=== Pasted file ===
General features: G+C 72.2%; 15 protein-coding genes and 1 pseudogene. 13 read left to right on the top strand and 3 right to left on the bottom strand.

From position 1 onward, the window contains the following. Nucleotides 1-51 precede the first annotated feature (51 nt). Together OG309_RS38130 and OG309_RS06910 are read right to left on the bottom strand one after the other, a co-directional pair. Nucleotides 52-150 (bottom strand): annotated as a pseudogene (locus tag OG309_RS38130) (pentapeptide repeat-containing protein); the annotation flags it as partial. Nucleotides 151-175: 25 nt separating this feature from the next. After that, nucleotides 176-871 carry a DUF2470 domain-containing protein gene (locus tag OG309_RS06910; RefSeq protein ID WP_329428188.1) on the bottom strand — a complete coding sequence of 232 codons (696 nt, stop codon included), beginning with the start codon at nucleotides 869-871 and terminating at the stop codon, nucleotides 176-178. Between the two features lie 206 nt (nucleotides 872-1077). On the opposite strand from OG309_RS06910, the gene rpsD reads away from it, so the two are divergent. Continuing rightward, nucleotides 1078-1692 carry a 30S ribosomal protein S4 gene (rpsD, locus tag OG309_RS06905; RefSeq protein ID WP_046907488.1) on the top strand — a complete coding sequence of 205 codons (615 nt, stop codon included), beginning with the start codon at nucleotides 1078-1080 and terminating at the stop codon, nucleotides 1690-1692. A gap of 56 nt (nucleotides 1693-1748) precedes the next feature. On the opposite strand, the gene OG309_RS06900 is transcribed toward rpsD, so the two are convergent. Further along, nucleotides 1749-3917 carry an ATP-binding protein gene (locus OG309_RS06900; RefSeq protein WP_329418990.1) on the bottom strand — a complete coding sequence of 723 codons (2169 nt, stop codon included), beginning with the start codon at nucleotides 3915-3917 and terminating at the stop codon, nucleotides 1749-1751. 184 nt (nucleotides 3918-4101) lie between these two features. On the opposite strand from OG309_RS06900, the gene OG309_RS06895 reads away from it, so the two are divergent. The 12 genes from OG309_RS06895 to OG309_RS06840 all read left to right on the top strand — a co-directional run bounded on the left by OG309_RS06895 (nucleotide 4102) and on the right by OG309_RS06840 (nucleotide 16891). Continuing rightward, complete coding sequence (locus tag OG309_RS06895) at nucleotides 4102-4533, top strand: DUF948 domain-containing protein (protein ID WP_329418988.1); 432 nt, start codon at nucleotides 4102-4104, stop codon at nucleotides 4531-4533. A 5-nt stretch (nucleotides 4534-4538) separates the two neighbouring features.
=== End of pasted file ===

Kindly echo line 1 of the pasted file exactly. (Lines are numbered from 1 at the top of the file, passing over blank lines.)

General features: G+C 72.2%; 15 protein-coding genes and 1 pseudogene. 13 read left to right on the top strand and 3 right to left on the bottom strand.